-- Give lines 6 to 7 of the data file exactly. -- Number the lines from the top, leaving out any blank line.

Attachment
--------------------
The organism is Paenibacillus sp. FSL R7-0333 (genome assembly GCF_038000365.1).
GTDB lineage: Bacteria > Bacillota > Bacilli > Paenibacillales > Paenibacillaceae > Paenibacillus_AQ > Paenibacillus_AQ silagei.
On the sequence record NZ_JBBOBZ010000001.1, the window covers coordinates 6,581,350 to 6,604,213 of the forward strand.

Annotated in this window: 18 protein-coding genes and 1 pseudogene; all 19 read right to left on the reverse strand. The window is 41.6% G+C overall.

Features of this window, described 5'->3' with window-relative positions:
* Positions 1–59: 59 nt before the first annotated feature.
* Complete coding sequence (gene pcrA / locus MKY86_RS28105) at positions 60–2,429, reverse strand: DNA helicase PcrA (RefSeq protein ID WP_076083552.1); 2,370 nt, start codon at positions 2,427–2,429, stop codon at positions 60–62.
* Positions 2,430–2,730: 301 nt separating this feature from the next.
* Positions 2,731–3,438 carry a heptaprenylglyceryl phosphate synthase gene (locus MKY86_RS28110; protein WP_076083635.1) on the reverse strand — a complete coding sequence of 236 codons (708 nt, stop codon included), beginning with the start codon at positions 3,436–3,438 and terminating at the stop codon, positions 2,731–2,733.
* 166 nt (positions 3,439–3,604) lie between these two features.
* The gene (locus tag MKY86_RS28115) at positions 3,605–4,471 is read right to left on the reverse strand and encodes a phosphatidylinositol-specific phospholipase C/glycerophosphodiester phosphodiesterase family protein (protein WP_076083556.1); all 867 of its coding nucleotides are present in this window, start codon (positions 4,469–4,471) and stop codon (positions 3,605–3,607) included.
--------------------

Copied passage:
* Positions 1–59: 59 nt before the first annotated feature.
* Complete coding sequence (gene pcrA / locus MKY86_RS28105) at positions 60–2,429, reverse strand: DNA helicase PcrA (RefSeq protein ID WP_076083552.1); 2,370 nt, start codon at positions 2,427–2,429, stop codon at positions 60–62.